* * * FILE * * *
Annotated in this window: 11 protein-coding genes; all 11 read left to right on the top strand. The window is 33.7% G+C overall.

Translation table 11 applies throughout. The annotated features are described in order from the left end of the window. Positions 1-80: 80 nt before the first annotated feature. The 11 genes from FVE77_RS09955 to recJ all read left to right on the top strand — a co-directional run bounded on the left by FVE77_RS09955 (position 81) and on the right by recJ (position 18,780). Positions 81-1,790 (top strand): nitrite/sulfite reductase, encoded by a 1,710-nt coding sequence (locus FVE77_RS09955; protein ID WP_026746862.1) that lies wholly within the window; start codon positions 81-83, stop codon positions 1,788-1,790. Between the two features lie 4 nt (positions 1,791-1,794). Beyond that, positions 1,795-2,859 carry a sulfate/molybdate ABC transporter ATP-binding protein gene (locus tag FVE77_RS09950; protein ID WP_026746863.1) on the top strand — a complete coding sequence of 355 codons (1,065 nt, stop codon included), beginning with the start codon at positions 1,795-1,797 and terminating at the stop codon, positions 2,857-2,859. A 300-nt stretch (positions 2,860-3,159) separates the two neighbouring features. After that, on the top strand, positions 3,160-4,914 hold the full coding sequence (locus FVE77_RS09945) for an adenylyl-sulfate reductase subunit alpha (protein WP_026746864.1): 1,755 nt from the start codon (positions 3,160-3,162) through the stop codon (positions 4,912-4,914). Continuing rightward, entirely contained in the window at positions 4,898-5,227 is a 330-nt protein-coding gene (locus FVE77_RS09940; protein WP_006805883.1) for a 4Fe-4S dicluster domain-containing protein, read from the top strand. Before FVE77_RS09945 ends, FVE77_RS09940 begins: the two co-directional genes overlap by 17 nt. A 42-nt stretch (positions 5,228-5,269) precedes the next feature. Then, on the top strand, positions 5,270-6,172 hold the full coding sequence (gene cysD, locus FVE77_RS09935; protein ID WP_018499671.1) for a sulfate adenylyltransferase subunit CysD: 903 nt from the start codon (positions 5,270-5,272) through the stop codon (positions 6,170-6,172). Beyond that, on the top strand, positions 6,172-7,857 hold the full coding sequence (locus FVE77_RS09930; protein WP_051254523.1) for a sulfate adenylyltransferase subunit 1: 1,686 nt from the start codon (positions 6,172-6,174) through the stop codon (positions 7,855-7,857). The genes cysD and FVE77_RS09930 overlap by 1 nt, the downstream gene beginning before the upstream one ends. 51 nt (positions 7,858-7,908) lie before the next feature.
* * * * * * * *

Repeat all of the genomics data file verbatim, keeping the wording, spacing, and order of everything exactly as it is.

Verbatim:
Annotated in this window: 11 protein-coding genes; all 11 read left to right on the top strand. The window is 33.7% G+C overall.

Translation table 11 applies throughout. The annotated features are described in order from the left end of the window. Positions 1-80: 80 nt before the first annotated feature. The 11 genes from FVE77_RS09955 to recJ all read left to right on the top strand — a co-directional run bounded on the left by FVE77_RS09955 (position 81) and on the right by recJ (position 18,780). Positions 81-1,790 (top strand): nitrite/sulfite reductase, encoded by a 1,710-nt coding sequence (locus FVE77_RS09955; protein ID WP_026746862.1) that lies wholly within the window; start codon positions 81-83, stop codon positions 1,788-1,790. Between the two features lie 4 nt (positions 1,791-1,794). Beyond that, positions 1,795-2,859 carry a sulfate/molybdate ABC transporter ATP-binding protein gene (locus tag FVE77_RS09950; protein ID WP_026746863.1) on the top strand — a complete coding sequence of 355 codons (1,065 nt, stop codon included), beginning with the start codon at positions 1,795-1,797 and terminating at the stop codon, positions 2,857-2,859. A 300-nt stretch (positions 2,860-3,159) separates the two neighbouring features. After that, on the top strand, positions 3,160-4,914 hold the full coding sequence (locus FVE77_RS09945) for an adenylyl-sulfate reductase subunit alpha (protein WP_026746864.1): 1,755 nt from the start codon (positions 3,160-3,162) through the stop codon (positions 4,912-4,914). Continuing rightward, entirely contained in the window at positions 4,898-5,227 is a 330-nt protein-coding gene (locus FVE77_RS09940; protein WP_006805883.1) for a 4Fe-4S dicluster domain-containing protein, read from the top strand. Before FVE77_RS09945 ends, FVE77_RS09940 begins: the two co-directional genes overlap by 17 nt. A 42-nt stretch (positions 5,228-5,269) precedes the next feature. Then, on the top strand, positions 5,270-6,172 hold the full coding sequence (gene cysD, locus FVE77_RS09935; protein ID WP_018499671.1) for a sulfate adenylyltransferase subunit CysD: 903 nt from the start codon (positions 5,270-5,272) through the stop codon (positions 6,170-6,172). Beyond that, on the top strand, positions 6,172-7,857 hold the full coding sequence (locus FVE77_RS09930; protein WP_051254523.1) for a sulfate adenylyltransferase subunit 1: 1,686 nt from the start codon (positions 6,172-6,174) through the stop codon (positions 7,855-7,857). The genes cysD and FVE77_RS09930 overlap by 1 nt, the downstream gene beginning before the upstream one ends. 51 nt (positions 7,858-7,908) lie before the next feature.